Why Green Jobs Are Booming in Bangladesh
May 14, 2014 - Todd Woody - theatlantic.com
The impoverished nation is going solar in a big
Bangladesh is known for its apparel manufacturing industry—and for the
conditions faced by garment workers toiling in Dickensian factories for a dollar
a day. But according to a report released Sunday, the South Asian nation has
become a top hot spot for renewable energy jobs, creating a green workforce
as large as Spain’s in 2013.
How? Solar energy.
Bangladeshi’s are installing small photovoltaic systems at a rate
of 80,000 a month, says the report from the International Renewable Energy
Agency (IRENA). In a country where only 47 percent of the population had
access to electricity in 2009, according to the Asian Development Bank, solar
is increasingly becoming a way to leapfrog the need to build a bigger power
In the past 10 years, the number of solar systems in Bangladesh has jumped
from 25,000 to 2.8 million, according to IRENA. That in turn has created
some 114,000 jobs, from assembling solar panels to selling, installing
and maintaining them. In fact, the number of solar-related jobs nearly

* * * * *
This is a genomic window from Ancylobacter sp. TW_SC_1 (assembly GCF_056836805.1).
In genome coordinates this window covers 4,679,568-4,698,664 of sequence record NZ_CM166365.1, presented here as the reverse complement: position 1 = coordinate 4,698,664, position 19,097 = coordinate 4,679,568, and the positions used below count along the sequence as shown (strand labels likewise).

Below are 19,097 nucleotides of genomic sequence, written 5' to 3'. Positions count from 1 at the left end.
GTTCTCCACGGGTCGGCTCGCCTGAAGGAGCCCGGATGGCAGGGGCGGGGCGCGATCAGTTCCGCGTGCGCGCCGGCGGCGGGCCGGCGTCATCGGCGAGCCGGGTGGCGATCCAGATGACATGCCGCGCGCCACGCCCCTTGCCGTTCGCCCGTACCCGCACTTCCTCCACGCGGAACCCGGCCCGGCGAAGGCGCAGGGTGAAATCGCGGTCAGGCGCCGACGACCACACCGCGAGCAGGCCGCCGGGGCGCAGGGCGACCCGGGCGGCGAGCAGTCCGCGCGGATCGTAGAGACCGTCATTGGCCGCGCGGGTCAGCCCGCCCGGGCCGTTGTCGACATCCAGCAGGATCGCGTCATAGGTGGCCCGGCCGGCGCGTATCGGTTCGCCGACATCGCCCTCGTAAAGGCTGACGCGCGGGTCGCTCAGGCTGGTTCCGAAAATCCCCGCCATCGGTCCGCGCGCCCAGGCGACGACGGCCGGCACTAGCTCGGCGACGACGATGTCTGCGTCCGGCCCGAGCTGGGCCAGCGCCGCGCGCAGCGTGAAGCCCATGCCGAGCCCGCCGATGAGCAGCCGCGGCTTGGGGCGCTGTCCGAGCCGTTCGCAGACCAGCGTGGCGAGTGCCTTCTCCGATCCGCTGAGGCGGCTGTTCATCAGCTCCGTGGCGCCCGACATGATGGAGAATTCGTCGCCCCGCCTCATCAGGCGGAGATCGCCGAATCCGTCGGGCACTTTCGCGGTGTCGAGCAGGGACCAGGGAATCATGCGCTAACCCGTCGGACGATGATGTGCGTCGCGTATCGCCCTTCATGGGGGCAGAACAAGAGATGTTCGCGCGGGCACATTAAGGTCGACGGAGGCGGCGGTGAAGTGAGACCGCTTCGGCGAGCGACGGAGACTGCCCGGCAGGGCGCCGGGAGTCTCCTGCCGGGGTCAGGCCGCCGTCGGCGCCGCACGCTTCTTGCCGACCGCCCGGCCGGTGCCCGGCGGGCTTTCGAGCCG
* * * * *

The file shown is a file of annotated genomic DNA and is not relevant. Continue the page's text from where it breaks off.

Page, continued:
doubled between 2011 and 2013. “The numbers are set to increase further,” wrote
the report’s authors. (By comparison some 4 million people work in
Bangladesh’s garment industry.)
Solar energy accounted for 2.3 million of the world’s 6.5 million
renewable energy-related jobs in 2013, according to the report. About 70
percent of those solar positions were in China, the biggest green-job generator
with 2.6 million people employed in renewable energy overall.
More than 1.1 million green jobs are in the European Union, an early leader
in promoting carbon-free energy to fight climate change. The United States
came in third with 625,000 renewable energy jobs. Solar, wind and biofuels
accounted for most of those jobs. Wind jobs have risen as more manufacturers
have moved factories to the U.S. On the other hand, those jobs come and
go as Congress allows a key subsidy for wind-generated electricity, the
Production Tax Credit, to periodically expire.
Brazil, however, is a biofuels powerhouse. The country is the world’s
biggest grower of sugarcane, which is used to make ethanol. About 894,000
people were employed in renewable energy jobs in 2013 with about 70 percent
of those positions related to biofuel production.
India employed nearly 400,000 people in green-energy jobs.
“Regional shifts from developed to emerging countries continued
in wind and solar technologies, predominantly in the manufacturing and
installation segments of the value chain,” the report stated.